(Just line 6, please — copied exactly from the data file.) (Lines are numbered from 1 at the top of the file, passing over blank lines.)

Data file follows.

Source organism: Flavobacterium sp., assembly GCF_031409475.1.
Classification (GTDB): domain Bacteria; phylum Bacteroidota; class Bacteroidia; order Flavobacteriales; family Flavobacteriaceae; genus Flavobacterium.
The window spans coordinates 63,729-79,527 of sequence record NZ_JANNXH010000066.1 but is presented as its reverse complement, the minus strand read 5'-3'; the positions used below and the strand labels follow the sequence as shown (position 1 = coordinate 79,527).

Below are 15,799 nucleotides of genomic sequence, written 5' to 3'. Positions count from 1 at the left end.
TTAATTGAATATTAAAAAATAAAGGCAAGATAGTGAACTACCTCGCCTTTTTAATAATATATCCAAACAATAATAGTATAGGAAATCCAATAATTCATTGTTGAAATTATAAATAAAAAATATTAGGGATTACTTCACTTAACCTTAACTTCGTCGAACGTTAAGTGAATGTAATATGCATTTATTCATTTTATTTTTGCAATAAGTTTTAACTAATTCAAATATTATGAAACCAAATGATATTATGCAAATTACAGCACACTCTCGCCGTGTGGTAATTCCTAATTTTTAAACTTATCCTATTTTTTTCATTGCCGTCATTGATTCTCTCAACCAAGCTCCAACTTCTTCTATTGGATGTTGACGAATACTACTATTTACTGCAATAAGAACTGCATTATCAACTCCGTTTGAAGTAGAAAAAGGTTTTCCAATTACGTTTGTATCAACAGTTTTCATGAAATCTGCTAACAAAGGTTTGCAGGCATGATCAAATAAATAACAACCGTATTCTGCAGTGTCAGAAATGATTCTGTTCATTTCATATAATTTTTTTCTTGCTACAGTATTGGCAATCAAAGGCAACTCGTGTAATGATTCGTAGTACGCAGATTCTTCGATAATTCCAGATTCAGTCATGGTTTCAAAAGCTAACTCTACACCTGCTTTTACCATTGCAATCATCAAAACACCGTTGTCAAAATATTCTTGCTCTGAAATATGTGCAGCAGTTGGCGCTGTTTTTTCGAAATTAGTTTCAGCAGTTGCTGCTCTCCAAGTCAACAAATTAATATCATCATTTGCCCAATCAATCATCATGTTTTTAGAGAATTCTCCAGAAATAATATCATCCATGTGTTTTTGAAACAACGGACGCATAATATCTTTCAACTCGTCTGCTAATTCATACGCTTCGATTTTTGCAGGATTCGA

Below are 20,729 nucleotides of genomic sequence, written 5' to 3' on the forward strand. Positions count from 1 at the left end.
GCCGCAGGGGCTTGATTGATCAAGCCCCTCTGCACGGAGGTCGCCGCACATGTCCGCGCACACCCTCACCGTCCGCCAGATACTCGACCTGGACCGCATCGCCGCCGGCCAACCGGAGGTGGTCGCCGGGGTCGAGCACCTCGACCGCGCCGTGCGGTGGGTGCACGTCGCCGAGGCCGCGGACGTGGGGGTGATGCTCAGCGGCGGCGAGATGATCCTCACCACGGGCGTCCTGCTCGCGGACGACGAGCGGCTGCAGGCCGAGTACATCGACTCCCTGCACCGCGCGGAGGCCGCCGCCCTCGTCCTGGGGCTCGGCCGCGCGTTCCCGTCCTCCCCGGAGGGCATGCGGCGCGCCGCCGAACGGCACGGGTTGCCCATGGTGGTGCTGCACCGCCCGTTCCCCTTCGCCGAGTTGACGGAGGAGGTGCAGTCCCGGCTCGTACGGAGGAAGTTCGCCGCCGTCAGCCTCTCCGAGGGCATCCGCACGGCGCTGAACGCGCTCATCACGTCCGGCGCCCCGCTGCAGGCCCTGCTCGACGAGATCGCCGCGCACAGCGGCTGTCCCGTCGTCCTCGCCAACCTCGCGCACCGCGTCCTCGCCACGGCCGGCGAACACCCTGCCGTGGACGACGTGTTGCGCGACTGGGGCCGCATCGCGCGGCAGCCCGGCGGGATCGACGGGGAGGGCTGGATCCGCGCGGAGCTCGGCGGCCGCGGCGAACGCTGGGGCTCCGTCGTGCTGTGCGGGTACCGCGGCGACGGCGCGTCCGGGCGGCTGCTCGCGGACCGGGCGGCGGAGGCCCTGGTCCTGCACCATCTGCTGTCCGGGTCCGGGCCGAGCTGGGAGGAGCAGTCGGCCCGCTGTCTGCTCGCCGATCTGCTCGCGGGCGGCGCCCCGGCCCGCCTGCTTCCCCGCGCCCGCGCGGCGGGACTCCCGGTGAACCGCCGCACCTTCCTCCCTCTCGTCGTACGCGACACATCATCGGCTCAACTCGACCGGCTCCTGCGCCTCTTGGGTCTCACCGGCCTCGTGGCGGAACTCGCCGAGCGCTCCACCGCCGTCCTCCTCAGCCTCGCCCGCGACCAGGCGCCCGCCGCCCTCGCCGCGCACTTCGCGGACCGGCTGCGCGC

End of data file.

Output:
Below are 20,729 nucleotides of genomic sequence, written 5' to 3' on the forward strand. Positions count from 1 at the left end.